Thurgood Marshall, the Groveland Boys, and the Dawn of a New America
by Gilbert King

HarperCollins/March 2012

Winner of the PULITZER PRIZE for General Nonfiction, 2013

A Finalist for the Edgar Award (Best Fact Crime) and the Dayton Literary Peace Prize


Book of the Year (Non-fiction: 2012) THE BOSTON GLOBE, CHRISTAN SCIENCE MONITOR

"Must-read, cannot-put-down history." - Thomas Friedman, New York Times

“Superb.” - Junot Diaz, author of This Is How You Lose Her

“A powerful and well-told drama of Southern injustice.” - The Chicago Tribune

“Gripping. . . . Lively and multidimensional.” - Dallas Morning News 

“Devil in the Grove is a compelling look at the case that forged Thurgood Marshall’s perception of himself as a crusader for civil rights. . . . King’s style [is] at once suspenseful and historically meticulous” - Christian Science Monitor

“Recreates an important yet overlooked moment in American history with a chilling, atmospheric narrative that reads more like a Southern Gothic novel than a work of history.” - Salon

“A taut, intensely readable narrative.” - Boston Globe

“The story’s drama and pathos make it a page-turner, but King’s attention to detail, fresh material, and evenhanded treatment of the villains make it a worthy contribution to the history of the period, while offering valuable insight into Marshall’s work and life.” - Publishers Weekly

“A thoroughgoing study of one of the most important civil-rights cases argued by Thurgood Marshall in dismantling Jim Crow strictures. . . . Deeply researched and superbly composed.”  - Kirkus (starred review) )

“A compelling chronicle.” - Booklist


In 1949, Florida's orange industry was booming, and citrus barons got rich on the backs of cheap Jim Crow labor. To maintain order and profits, they turned to Willis V. McCall, a violent sheriff who ruled Lake County with murderous resolve. When a white seventeen-year-old Groveland girl cried rape, McCall was fast on the trail of four young blacks who dared to envision a future for themselves beyond the citrus groves. By day's end, the Ku Klux Klan had rolled into town, burning the homes of blacks to the ground and chasing hundreds into the swamps, hell-bent on lynching the young men who came to be known as "the Groveland Boys."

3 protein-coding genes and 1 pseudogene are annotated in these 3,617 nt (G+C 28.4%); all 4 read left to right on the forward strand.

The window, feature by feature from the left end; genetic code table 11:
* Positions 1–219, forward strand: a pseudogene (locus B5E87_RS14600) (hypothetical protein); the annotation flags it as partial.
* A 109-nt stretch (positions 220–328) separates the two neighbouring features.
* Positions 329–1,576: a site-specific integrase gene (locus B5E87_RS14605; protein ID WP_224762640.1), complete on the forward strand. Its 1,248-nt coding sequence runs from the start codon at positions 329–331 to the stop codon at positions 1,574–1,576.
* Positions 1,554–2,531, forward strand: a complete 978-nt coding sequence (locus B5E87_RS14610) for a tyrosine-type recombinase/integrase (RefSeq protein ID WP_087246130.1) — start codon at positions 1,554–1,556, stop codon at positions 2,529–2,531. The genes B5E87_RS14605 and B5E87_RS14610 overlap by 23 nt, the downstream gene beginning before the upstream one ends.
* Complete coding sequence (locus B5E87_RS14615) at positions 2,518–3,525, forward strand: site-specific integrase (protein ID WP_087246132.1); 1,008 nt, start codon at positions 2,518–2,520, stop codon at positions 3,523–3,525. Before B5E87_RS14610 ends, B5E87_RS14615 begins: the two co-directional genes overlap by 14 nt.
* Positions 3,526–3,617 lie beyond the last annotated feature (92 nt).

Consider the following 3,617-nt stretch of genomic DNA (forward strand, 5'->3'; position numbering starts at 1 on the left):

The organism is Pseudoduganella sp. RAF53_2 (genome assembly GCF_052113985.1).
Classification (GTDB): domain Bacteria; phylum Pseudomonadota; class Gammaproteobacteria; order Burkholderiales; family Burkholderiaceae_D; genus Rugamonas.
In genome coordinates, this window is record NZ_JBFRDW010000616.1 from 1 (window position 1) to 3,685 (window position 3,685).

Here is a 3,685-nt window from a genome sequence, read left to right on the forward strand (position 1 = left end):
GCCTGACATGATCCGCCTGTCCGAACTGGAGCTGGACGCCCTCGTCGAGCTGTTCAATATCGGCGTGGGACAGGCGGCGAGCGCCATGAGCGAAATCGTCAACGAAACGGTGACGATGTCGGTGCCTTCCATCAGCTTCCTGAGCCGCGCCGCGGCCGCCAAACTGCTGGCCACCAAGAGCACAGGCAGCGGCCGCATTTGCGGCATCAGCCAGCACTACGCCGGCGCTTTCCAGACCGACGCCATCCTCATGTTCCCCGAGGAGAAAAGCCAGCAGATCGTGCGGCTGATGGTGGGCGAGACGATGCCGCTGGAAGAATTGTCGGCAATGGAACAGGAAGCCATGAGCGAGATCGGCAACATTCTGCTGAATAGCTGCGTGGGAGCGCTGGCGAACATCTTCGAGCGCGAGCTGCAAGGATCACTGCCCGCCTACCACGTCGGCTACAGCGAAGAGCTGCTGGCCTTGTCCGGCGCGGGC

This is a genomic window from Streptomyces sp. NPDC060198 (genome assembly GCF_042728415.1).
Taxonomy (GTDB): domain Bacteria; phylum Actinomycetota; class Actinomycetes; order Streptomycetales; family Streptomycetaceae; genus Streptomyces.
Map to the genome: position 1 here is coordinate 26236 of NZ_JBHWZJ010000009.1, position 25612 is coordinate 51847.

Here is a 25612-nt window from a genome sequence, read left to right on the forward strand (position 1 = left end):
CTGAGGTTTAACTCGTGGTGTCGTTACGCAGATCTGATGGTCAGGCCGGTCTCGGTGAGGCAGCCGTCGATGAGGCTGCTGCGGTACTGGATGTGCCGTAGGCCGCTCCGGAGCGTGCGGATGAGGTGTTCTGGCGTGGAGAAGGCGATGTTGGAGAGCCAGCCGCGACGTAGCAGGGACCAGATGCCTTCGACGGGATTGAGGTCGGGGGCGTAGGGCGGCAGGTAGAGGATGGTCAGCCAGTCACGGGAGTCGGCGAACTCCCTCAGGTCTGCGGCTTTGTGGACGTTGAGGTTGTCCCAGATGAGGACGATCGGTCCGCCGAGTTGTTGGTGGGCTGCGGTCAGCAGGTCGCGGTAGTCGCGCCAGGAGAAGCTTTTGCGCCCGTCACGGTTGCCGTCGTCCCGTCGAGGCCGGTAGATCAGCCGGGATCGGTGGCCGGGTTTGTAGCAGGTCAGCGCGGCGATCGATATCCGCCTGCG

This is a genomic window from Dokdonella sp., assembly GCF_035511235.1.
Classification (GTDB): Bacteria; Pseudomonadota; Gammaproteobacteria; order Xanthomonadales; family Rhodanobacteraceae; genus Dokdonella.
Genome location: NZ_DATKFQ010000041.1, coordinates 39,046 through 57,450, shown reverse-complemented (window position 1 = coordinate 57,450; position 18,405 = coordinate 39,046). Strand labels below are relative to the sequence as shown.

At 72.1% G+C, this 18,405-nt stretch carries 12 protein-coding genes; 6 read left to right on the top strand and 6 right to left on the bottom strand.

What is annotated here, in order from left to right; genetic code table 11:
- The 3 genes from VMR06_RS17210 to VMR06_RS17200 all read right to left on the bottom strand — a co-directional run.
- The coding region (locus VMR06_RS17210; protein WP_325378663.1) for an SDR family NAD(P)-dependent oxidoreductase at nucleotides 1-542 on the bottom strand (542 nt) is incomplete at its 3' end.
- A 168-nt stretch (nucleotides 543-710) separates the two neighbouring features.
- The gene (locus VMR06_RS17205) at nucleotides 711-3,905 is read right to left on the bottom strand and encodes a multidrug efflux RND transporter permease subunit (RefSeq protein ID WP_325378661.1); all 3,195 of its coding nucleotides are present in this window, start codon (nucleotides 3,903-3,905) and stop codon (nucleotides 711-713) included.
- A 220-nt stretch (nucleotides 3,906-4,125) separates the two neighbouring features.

And so began the chain of events that would bring Thurgood Marshall, the man known as "Mr. Civil Rights," and the most important American lawyer of the twentieth century, into the deadly fray. Associates thought it was suicidal for him to wade into the "Florida Terror" at a time when he was irreplaceable to the burgeoning civil rights movement, but the lawyer would not shrink from the fight--not after the Klan had murdered one of Marshall's NAACP associates involved with the case and Marshall had endured continual threats that he would be next. 

Drawing on a wealth of never-before-published material, including the FBI's unredacted Groveland case files, as well as unprecedented access to the NAACP's Legal Defense Fund files, King shines new light on this remarkable civil rights crusader, setting his rich and driving narrative against the heroic backdrop of a case that U.S. Supreme Court justice Robert Jackson decried as "one of the best examples of one of the worst menaces to American justice.

About the Author
Gilbert King has written about Supreme Court history and the death penalty for the New York Times and the Washington Post, and he is a featured contributor to Smithsonian magazine's history blog, Past Imperfect, as well as the Washington Post's, The Root. His book, THE EXECUTION OF WILLIE FRANCIS was published in 2008. Gilbert is also a photographer whose work has appeared in Glamour and New York Magazine, as well as international editions of Vogue, Harper's Bazaar, Marie Claire, Cosmopolitan, and Elle. He lives in New York City with his wife, two daughters, and a French bulldog named Louis. For more information, please go to